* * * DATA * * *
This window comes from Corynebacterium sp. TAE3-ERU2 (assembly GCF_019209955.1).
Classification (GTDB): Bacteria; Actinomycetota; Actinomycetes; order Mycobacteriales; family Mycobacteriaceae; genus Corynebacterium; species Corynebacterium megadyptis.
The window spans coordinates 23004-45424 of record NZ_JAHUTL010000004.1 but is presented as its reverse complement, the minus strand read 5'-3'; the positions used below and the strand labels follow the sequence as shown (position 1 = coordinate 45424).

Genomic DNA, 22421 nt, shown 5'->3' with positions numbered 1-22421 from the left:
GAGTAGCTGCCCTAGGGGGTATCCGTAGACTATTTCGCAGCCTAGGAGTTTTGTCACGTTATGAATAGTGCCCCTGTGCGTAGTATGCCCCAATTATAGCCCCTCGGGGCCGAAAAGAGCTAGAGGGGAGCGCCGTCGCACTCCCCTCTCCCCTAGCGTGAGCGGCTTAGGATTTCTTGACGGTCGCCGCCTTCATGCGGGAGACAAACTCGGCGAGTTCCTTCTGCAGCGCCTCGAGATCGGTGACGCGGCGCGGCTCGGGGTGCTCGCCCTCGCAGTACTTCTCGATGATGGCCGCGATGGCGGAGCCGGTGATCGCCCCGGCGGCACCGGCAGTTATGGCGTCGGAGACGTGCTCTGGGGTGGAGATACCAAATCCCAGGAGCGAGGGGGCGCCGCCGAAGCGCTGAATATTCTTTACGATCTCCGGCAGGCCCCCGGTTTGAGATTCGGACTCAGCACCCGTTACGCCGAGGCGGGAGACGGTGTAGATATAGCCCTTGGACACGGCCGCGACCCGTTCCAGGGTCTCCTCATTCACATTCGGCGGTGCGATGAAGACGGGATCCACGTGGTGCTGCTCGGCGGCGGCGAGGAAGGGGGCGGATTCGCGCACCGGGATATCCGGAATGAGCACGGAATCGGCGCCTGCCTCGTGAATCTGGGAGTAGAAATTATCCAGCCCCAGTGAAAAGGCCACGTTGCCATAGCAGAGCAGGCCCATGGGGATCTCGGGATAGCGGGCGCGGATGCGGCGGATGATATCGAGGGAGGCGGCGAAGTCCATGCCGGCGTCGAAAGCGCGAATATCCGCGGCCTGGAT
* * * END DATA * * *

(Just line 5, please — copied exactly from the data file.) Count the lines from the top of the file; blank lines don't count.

GAGTAGCTGCCCTAGGGGGTATCCGTAGACTATTTCGCAGCCTAGGAGTTTTGTCACGTTATGAATAGTGCCCCTGTGCGTAGTATGCCCCAATTATAGCCCCTCGGGGCCGAAAAGAGCTAGAGGGGAGCGCCGTCGCACTCCCCTCTCCCCTAGCGTGAGCGGCTTAGGATTTCTTGACGGTCGCCGCCTTCATGCGGGAGACAAACTCGGCGAGTTCCTTCTGCAGCGCCTCGAGATCGGTGACGCGGCGCGGCTCGGGGTGCTCGCCCTCGCAGTACTTCTCGATGATGGCCGCGATGGCGGAGCCGGTGATCGCCCCGGCGGCACCGGCAGTTATGGCGTCGGAGACGTGCTCTGGGGTGGAGATACCAAATCCCAGGAGCGAGGGGGCGCCGCCGAAGCGCTGAATATTCTTTACGATCTCCGGCAGGCCCCCGGTTTGAGATTCGGACTCAGCACCCGTTACGCCGAGGCGGGAGACGGTGTAGATATAGCCCTTGGACACGGCCGCGACCCGTTCCAGGGTCTCCTCATTCACATTCGGCGGTGCGATGAAGACGGGATCCACGTGGTGCTGCTCGGCGGCGGCGAGGAAGGGGGCGGATTCGCGCACCGGGATATCCGGAATGAGCACGGAATCGGCGCCTGCCTCGTGAATCTGGGAGTAGAAATTATCCAGCCCCAGTGAAAAGGCCACGTTGCCATAGCAGAGCAGGCCCATGGGGATCTCGGGATAGCGGGCGCGGATGCGGCGGATGATATCGAGGGAGGCGGCGAAGTCCATGCCGGCGTCGAAAGCGCGAATATCCGCGGCCTGGAT